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Did You Know? Arthritis Affects More Women Than Men
9/22 12:08:00

Although it’s widely assumed that arthritis is pretty common in just about everyone as they grow older, statistics indicate that arthritis is actually far more prevalent in women than men, regardless of age group. With the right arthritis treatment neither men nor women need to suffer from arthritis, and can get back to enjoying the active lifestyle that California residents are known for.

Understanding Arthritis

Our joints are cushioned by a slippery substance called cartilage. Not only does cartilage act as a lubricant that aids in smooth joint movement, but it also works as a shock absorber to minimize the jarring effects of impacts.

In an arthritic joint, the cartilage has become rough, or may even erode away completely. This causes joint movement to become much more difficult, especially if bone rubs directly on bone. The affected joints become swollen and inflamed, and even simple movement from daily activities may be prohibitively painful. Since it is a degenerative disease, the symptoms of arthritis will continue to worsen over time.

Looking at the Numbers

The CDC examined data gathered from the National Health Interview Survey to estimate the prevalence of arthritis in adults who were age 18 and older. The total number of adults who reported arthritis came to about 22 percent. However, 24 percent of women reported symptoms of arthritis, while only 18 percent of men reported the same diagnosis. Although the incidence of arthritis increased among older respondents, women outnumbered men in arthritis cases among every age group recorded.

Over the next few decades, the number of diagnosed arthritis cases is expected to increase up to an estimated 67 million adults (one-fourth of the total population of the United States) by the year 2030. If current trends continue, this means approximately two-thirds of these cases will be in women. Keep in mind that these numbers reflect only those who are diagnosed by medical doctors, and not the numbers of people who suffer from their aches and pains in silence.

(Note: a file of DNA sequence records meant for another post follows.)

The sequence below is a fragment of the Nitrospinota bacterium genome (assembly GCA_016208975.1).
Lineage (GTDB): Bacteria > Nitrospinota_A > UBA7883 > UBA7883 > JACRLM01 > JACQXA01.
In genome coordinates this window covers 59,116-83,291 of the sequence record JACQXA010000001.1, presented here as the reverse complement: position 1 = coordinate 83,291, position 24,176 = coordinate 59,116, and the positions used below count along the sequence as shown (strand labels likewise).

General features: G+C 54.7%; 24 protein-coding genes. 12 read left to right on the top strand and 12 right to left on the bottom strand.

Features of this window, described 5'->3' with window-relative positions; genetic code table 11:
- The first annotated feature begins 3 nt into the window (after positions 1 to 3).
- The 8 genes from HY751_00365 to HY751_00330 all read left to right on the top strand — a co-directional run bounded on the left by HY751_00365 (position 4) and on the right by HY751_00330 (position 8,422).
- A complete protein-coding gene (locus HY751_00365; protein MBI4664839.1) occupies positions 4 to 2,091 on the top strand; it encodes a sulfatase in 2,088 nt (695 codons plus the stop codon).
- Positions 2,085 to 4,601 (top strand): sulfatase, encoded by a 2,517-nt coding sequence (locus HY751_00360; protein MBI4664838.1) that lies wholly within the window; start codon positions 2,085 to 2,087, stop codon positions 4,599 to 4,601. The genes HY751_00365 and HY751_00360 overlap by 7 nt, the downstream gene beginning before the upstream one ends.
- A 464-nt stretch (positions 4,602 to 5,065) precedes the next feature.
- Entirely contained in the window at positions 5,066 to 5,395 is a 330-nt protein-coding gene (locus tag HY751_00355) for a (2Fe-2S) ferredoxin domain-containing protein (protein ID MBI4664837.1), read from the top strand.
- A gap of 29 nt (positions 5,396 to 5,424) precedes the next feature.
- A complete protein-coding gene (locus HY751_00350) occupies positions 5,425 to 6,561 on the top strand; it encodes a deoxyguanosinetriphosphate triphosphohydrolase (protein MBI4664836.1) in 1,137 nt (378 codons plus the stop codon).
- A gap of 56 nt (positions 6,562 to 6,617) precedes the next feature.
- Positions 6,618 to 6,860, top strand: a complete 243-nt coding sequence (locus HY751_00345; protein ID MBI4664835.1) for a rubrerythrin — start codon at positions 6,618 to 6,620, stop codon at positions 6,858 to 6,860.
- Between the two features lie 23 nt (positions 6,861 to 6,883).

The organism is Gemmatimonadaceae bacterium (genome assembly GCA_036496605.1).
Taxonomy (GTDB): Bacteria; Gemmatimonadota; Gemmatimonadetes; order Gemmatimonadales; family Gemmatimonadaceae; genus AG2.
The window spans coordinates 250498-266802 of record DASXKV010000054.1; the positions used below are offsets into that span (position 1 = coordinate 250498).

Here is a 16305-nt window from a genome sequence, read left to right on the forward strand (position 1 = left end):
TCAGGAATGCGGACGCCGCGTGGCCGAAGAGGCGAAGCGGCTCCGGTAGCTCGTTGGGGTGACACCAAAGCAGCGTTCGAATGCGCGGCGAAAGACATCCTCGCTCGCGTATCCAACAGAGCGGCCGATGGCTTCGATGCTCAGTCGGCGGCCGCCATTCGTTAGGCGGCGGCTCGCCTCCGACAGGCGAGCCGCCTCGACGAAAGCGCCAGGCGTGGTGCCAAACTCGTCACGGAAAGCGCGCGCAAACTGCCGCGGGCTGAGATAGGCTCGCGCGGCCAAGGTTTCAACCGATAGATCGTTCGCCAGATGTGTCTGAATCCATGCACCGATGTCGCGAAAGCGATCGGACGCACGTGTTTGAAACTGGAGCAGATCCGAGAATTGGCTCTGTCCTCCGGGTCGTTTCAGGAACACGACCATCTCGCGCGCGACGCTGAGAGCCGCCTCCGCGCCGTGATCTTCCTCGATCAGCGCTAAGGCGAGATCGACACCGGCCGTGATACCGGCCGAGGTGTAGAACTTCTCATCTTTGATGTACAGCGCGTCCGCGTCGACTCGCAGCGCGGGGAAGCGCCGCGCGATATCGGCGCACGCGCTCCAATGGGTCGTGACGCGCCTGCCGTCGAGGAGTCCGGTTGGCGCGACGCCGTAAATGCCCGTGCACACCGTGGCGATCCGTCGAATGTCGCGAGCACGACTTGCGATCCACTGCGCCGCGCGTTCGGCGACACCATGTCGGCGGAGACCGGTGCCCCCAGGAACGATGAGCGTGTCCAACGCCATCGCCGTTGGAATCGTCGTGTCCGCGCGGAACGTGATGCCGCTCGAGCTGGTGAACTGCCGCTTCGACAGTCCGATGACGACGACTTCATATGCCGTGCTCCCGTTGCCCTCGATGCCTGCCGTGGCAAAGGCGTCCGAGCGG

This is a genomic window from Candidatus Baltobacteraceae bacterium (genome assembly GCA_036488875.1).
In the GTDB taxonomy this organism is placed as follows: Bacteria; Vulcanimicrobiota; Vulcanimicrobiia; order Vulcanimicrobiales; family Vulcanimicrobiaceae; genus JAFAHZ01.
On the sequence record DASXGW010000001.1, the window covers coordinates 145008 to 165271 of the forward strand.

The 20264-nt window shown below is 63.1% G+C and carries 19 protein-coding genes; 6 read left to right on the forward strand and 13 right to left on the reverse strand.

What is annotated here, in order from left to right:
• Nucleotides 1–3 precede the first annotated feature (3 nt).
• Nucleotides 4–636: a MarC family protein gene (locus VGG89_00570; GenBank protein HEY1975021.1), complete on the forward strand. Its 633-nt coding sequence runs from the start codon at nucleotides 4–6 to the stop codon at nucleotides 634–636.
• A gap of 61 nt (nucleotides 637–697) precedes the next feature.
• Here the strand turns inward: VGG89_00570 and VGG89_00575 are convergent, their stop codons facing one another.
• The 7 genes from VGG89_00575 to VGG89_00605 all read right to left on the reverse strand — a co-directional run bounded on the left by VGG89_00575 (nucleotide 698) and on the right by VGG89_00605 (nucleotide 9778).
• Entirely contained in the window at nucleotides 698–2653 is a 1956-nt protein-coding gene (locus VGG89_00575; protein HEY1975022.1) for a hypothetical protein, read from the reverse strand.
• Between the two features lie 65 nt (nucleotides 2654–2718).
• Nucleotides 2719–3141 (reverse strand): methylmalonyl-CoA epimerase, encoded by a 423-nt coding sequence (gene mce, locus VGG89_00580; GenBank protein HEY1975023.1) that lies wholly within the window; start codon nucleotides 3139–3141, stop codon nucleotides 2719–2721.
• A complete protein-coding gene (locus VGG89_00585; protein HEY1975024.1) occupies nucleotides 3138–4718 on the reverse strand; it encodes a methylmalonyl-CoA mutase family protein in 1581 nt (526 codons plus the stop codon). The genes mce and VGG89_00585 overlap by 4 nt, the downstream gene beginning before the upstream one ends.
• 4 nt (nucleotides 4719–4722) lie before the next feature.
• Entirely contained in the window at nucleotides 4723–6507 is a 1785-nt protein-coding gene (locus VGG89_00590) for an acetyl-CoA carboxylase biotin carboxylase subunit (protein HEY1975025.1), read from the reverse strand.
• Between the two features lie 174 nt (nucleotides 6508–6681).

Almost 42 percent of adults who have been diagnosed with arthritis report limitations in their daily activities due to their condition, while 31 percent of working adults report that their arthritis limits their work capabilities as well. Problems with stooping, bending or kneeling are common, with 40 percent of arthritic adults reporting that there is at least one out of nine primary daily functions that are �very difficult� or impossible to carry out.

Another CDC study reports that 47.5 million adults in the United States reported a disability in 2005; arthritis or rheumatism is the most common cause of disability, followed by back problems.

Getting Help

If you have tried and exhausted all of your options to reduce pain and discomfort associated with arthritis symptoms, we may be able to offer a more effective solution. Many people with arthritis will first try preventative measures such as losing weight, taking over-the-counter medications, exercising more frequently, and engaging in physical therapy.
Seeking treatment for your arthritis symptoms begins with good health. Regular exercise and a good diet are important elements of keeping your body functioning at top gear. Additionally, in-office treatments like steroid injections-from a qualified physician can also make a big improvement in relieving your arthritis symptoms.
Finally, if other methods have not helped or aren’t making a difference any more, it might be time to look for a good orthopedic doctor. The right orthopedic surgeon can help Orange County men and women who are suffering from arthritis pursue a course of minimally invasive and/or surgical treatments designed to help reduce or eliminate your arthritis symptoms.

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